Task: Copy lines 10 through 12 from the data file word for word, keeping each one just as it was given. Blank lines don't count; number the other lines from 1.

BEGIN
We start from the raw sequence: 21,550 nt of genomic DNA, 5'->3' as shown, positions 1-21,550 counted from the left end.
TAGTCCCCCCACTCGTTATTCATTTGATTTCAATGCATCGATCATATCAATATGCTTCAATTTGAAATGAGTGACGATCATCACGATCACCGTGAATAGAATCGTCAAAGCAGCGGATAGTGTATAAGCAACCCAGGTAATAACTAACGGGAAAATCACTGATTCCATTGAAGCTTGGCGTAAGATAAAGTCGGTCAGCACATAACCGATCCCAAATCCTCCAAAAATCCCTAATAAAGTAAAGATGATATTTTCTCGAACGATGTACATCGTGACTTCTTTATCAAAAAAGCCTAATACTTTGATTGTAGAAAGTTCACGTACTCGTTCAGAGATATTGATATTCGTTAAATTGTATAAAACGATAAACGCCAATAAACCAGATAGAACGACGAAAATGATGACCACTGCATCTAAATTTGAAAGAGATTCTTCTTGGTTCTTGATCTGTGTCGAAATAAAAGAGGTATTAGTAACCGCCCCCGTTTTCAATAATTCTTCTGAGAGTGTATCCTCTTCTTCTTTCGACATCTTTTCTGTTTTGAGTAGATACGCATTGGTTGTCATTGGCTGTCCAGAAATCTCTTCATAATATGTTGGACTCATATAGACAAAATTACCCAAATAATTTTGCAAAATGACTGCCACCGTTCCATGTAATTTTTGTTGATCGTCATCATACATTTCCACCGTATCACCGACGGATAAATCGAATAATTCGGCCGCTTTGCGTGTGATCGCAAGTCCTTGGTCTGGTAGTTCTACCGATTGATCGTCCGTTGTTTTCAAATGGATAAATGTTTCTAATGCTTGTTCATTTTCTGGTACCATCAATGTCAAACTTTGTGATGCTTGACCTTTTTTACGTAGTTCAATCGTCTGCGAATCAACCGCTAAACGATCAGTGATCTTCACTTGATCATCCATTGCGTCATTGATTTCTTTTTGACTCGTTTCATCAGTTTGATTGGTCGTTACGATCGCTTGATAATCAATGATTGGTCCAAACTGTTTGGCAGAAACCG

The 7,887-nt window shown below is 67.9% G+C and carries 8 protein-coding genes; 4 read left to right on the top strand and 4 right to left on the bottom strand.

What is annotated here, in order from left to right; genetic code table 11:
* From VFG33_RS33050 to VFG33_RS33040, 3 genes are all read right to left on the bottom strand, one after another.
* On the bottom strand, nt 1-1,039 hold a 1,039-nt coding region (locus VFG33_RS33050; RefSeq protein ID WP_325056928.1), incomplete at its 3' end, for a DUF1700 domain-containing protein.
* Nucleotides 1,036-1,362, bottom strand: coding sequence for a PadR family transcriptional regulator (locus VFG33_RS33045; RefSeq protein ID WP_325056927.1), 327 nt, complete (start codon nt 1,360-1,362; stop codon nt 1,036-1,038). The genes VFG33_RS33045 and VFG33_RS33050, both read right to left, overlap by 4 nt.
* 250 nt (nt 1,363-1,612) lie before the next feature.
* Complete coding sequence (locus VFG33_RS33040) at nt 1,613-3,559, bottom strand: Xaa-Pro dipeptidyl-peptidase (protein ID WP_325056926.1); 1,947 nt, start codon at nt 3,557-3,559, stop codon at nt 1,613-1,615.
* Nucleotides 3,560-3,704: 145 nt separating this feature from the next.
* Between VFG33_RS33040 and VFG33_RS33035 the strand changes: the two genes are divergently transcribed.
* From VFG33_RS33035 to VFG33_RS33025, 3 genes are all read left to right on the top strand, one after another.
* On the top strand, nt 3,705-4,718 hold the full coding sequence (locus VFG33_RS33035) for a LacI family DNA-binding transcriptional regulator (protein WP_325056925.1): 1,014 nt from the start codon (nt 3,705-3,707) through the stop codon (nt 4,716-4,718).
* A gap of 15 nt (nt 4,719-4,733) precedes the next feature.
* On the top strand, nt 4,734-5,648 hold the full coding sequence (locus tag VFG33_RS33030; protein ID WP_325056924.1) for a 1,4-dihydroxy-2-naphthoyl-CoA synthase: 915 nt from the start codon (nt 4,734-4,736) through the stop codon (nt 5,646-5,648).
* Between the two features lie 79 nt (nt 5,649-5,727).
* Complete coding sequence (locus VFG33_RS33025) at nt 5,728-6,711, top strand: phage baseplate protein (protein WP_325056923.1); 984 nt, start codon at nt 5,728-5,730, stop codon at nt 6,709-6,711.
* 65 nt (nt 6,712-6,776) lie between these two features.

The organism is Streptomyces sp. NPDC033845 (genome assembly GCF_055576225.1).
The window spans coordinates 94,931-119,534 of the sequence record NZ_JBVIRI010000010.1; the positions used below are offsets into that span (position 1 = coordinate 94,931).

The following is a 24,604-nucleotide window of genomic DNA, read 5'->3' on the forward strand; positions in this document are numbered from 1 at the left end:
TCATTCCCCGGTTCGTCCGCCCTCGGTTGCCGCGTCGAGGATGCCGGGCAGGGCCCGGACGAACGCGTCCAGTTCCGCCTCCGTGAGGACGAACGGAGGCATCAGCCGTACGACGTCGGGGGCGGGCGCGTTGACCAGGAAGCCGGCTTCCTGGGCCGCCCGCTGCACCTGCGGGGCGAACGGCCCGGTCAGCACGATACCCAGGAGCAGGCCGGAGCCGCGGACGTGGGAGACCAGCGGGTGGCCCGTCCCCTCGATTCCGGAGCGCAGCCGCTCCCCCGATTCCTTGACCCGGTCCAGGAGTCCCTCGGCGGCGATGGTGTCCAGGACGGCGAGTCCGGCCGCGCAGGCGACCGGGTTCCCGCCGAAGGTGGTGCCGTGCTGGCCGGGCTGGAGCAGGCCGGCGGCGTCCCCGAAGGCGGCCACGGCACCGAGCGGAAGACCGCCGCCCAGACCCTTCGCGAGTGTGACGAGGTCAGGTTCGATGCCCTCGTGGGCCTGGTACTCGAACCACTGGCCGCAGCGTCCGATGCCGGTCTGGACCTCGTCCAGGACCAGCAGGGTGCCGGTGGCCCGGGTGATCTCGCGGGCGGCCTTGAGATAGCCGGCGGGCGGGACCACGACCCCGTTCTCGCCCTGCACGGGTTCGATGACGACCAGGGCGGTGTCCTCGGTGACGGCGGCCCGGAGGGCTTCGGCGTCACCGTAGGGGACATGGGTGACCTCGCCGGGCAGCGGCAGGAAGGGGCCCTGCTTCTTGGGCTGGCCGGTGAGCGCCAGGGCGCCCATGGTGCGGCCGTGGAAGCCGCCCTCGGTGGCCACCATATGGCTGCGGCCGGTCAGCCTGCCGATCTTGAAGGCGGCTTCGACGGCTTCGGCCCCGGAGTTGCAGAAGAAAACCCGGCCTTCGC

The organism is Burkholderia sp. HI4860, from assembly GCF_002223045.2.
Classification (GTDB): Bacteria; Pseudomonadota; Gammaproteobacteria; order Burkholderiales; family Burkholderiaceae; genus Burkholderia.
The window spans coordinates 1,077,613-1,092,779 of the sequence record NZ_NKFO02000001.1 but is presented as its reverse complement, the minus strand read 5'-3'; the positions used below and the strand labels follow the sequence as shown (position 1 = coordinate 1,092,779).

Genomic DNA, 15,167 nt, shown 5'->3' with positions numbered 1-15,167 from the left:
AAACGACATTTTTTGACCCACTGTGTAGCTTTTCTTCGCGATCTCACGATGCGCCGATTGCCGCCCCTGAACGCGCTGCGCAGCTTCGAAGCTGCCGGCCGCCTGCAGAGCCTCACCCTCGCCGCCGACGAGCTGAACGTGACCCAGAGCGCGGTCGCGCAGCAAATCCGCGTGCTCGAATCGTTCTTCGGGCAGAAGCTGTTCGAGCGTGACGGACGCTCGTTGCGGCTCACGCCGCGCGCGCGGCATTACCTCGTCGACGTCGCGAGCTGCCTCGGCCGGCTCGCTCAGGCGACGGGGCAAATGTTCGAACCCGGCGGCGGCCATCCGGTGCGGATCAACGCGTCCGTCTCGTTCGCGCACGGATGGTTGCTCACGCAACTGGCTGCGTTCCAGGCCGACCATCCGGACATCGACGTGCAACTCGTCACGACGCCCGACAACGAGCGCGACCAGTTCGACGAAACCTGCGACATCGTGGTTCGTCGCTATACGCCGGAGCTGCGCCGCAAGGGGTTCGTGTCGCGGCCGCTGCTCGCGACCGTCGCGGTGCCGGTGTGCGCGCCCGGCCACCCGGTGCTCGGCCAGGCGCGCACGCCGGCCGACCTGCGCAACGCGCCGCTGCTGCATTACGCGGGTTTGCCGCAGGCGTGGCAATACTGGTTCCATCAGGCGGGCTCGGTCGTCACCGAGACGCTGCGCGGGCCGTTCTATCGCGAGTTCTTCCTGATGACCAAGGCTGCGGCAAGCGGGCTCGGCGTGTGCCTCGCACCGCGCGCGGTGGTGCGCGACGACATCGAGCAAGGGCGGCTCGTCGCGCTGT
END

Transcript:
* Nucleotides 3,560-3,704: 145 nt separating this feature from the next.
* Between VFG33_RS33040 and VFG33_RS33035 the strand changes: the two genes are divergently transcribed.
* From VFG33_RS33035 to VFG33_RS33025, 3 genes are all read left to right on the top strand, one after another.